|Melting Point:||304 ºC|
|Atomic Symbol:||Tl||Boiling Point:||1473 ºC|
|Atomic Weight:||204.37 amu||Density:||11850
|Covalent Radius:||148 pm||Electron Configuration:||[Xe]6s24f145d106p1|
|van der Waals Radius:||
|State of Matter:||solid|
(Gr. thallos: a green shoot or twig) Thallium was discovered spectroscopically in 1861 by Crookes. The element was named after the beautiful green spectral line, which identified the element. The metal was isolated both by Crookes and by Lamy in 1862 at about the same time.
When freshly exposed to air, thallium exhibits a metallic luster, but soon develops a bluish-gray tinge, resembling lead in appearance. A heavy oxide builds up on thallium if left in air, and in the presence of water the hydride is formed. The metal is very soft and malleable. It can be cut with a knife. A mercury-thallium alloy, which forms a eutectic at 8.5% thallium, is reported to freeze at -60C, some 20 degrees below the freezing point of mercury.
Although the metal is reasonably abundant in the Earth's crust at a concentration estimated to be about 0.7 part per million, it exists mostly in association with potassium minerals in clays, soils, and granites and, thus, is not generally considered to be commercially recoverable from those forms.
Thallium occurs in crooksite, lorandite, and hutchinsonite. It is also present in pyrites and is recovered from the roasting of this ore in connection with the production of sulfuric acid. It is also obtained from the smelting of lead and zinc ores. Extraction is somewhat complex and depends on the source of the thallium. Manganese nodules, found on the ocean floor, contain thallium. In addition, several other thallium minerals containing 16% to 60% thallium, occur in nature as sulfide or selenide complexes with antimony, arsenic, copper, lead, and silver but are rare and have no commercial importance as sources of this element.
Thallium sulfate has been widely employed as a rodenticide and ant killer. It is odorless and tasteless, giving no warning of its presence. Its use, however, has been prohibited in the U.S. since 1975 as a household insecticide and rodenticide. The electrical conductivity of thallium sulfide changes with exposure to infrared light, and this compound is used in photocells. Thallium bromide-iodide crystals have been used as infrared optical materials. Thallium has been used, with sulfur or selenium and arsenic, to produce low melting glasses with become fluid between 125 and 150C. These glasses have properties at room temperatures similar to ordinary glasses and are said to be durable and insoluble in water. Thallium oxide has been used to produce glasses with a high index of refraction, and is used in the manufacture of photo cells. Thallium has been used in treating ringworm and other skin infections; however, its use has been limited because of the narrow margin between toxicity and therapeutic benefits.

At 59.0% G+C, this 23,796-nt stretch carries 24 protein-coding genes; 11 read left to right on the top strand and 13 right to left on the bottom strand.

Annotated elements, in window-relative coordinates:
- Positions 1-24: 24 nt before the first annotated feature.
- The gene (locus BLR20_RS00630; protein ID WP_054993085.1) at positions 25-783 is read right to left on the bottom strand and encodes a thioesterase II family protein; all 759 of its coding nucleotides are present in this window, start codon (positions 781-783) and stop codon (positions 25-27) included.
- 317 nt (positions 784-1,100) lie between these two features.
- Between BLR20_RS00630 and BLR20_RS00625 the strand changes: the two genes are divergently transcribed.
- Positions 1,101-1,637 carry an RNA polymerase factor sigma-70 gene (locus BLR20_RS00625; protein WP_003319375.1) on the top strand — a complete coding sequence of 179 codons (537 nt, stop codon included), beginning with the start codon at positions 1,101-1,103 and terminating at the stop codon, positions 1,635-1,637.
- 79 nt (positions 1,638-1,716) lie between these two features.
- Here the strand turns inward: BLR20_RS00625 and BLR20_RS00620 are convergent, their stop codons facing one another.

In addition, research activity with thallium is ongoing to develop high-temperature superconducting materials for such applications as magnetic resonance imaging, storage of magnetic energy, magnetic propulsion, and electric power generation and transmission.
The element and its compounds are toxic and should be handled carefully. Amongst the distinctive effects of thallium poisoning are loss of hair, and damage to peripheral nerves. Contact of the metal with skin is dangerous, and when melting the metal adequate ventilation should be provided. Exposure to thallium (soluble compounds) - skin, as Tl, should not exceed 0.1 mg/m3 (8-hour time-weighted average - 40-hour work week). Thallium is suspected of carcinogenic potential for man.